Back in August, when the Samsung Galaxy Note 7 was still shiny and new, and garnering rave reviews, the brand unveiled a clever commercial starring Oscar-winning actor Christoph Waltz as a man who starts out mocking American exceptionalism before becoming so moved by the very traits that have led us to accomplish, that he ends the whole thing wrapping himself in red, white, and blue, and becoming one of us.
With news that now—after multiple recalls and incidents of Galaxy Note 7s bursting into flames around the world—Samsung has ceased production of the device altogether, that ad takes on a completely different tone. On October 4th, Michael Klering of Nicholasville, KY woke up at 4 a.m. to a hissing sound, his bedroom full of smoke, and his recently replaced Note 7 on fire. That hissing sound you hear today is Samsung shares falling 8%, its biggest one-day decline in eight years, dropping the company's market capitalization by about $17 billion.
According to one estimate in The Wall Street Journal, the potential losses in the fourth quarter alone could reach $2.8 billion. Sanford C. Bernstein analyst Mark Newman told the paper Samsung should even consider ditching the Galaxy Note series altogether, meaning no Galaxy Note 8 next year. "Samsung needs to act swiftly and move on to protect their brand image," Newman told clients on Tuesday.
Newman's words will sound familiar to Republicans reflecting on the state of their own party over the last few days. And while Americans—Republican, Democrat, or Independent—would like to believe Waltz's version of their country as a true representation, many would just as easily apply Newman's thoughts to America itself after this flaming dumpster fire (maybe filled with Note 7s?) of an election cycle is over.
Back in those wide-eyed, non-flame bursting days of August, Waltz used American ambition as a metaphor for how the Galaxy Note 7 could help us in our ever-increasingly busy lives, but this latest news actually makes that comparison even more apt. Not only for our own day to day—where burnout is a constant topic of conversation—but also for America itself.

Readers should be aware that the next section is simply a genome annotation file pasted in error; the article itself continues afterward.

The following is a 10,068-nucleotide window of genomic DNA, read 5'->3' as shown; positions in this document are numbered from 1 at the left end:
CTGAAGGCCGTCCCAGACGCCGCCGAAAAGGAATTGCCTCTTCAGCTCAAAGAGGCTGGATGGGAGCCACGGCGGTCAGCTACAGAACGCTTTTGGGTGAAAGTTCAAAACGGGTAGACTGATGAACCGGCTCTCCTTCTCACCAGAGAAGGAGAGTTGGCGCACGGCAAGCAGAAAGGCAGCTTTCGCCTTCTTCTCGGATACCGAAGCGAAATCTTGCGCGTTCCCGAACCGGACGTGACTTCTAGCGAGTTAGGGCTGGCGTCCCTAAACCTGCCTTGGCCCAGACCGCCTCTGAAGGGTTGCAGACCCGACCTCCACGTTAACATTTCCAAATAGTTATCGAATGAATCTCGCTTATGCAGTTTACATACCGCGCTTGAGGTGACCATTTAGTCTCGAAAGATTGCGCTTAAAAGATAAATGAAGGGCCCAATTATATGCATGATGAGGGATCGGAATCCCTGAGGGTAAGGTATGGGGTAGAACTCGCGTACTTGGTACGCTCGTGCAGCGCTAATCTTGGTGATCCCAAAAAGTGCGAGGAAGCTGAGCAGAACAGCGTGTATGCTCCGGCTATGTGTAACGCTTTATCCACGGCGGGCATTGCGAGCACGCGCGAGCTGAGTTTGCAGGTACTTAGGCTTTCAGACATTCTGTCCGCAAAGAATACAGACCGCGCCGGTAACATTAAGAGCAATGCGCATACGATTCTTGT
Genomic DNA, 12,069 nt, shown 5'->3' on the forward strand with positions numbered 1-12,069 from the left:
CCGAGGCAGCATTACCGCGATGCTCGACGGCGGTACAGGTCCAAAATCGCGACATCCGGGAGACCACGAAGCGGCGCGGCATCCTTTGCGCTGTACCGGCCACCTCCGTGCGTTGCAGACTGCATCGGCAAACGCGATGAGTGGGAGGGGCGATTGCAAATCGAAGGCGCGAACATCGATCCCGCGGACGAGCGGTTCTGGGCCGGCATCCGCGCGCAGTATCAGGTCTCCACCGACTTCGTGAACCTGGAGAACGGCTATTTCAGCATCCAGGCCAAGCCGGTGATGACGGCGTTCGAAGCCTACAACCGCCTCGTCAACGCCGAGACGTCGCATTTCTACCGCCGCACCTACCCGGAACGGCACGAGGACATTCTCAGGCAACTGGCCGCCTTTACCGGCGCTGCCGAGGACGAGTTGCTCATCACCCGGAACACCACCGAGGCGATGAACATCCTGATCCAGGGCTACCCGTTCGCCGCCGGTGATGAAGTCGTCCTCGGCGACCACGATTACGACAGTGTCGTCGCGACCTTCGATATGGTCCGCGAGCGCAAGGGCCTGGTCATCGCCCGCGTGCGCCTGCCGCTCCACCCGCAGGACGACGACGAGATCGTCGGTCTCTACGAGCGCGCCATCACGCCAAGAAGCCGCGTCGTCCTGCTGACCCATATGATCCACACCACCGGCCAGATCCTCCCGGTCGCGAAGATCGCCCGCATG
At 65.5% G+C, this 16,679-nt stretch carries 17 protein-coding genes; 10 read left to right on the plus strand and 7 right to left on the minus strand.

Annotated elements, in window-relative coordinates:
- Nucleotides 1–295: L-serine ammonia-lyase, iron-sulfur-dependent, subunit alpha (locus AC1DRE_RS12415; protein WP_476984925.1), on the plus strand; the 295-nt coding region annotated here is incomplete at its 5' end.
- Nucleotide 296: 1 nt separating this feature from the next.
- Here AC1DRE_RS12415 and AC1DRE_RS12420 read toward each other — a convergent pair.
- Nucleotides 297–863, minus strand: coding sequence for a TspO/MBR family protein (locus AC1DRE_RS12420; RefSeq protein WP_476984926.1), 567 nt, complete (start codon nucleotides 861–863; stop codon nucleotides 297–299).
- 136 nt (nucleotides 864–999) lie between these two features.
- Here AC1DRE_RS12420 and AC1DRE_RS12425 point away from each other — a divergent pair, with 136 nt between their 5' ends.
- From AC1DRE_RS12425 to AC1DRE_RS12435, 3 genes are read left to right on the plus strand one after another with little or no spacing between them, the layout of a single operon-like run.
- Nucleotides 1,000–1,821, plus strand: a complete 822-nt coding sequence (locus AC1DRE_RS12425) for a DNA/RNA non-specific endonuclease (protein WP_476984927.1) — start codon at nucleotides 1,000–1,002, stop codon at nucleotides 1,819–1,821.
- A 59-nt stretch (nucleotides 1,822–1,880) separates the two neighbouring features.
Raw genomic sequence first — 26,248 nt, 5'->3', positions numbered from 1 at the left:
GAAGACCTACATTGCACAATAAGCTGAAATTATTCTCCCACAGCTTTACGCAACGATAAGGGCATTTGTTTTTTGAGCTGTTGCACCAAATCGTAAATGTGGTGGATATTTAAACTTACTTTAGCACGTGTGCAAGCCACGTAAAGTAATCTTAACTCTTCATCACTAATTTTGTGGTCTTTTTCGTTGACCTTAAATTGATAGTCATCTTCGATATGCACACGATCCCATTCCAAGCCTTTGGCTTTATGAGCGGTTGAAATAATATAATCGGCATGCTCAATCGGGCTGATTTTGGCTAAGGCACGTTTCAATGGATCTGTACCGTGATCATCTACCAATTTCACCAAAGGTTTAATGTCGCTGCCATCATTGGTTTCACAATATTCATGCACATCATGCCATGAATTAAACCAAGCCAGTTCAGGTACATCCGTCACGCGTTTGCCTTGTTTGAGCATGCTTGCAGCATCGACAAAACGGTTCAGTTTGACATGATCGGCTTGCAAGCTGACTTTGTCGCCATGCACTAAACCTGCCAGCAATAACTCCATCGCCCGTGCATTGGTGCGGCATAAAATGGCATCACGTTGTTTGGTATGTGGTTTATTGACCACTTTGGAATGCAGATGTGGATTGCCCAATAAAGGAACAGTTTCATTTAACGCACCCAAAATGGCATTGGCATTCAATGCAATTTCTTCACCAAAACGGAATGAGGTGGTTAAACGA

Just as Samsung's rabid zeal to beat what it saw as a dull iPhone may have helped cause its burning battery crisis, perhaps in our mad dash to crown America's Next Top Politician, we're playing a bit too fast and loose with some of our own fundamental principles. By spending so much time chasing the next, the fastest, the shiniest, instead of focusing on more crucial issues (like, say, the battery in the proverbial phone) we get a presidential debate mere miles from Ferguson, Missouri, that would rather grab tacky reality TV tactics and locker room talk by the pu**y, than discuss, say, policing issues, racial bias, and racism in law enforcement.
But let's face it, the British have their condescension, the French and Italians their food, the Germans their precision, Canadians their politeness, but when it comes to the world's nationalist cliches, America would not be America without its optimism. Something Samsung may take solace in. Sure, the Note 7 controversy will lose the company billions and leave some ash around its brand image, but on the bright side it's Galaxy S series still outsells the Note by three to one.
So while the 2016 election may be playing the ol' paper-bag-on-the-porch prank with the country's reputation, maybe we can be optimistic that in the end it will be full of Galaxy S phones instead of democracy's version of dogsh*t.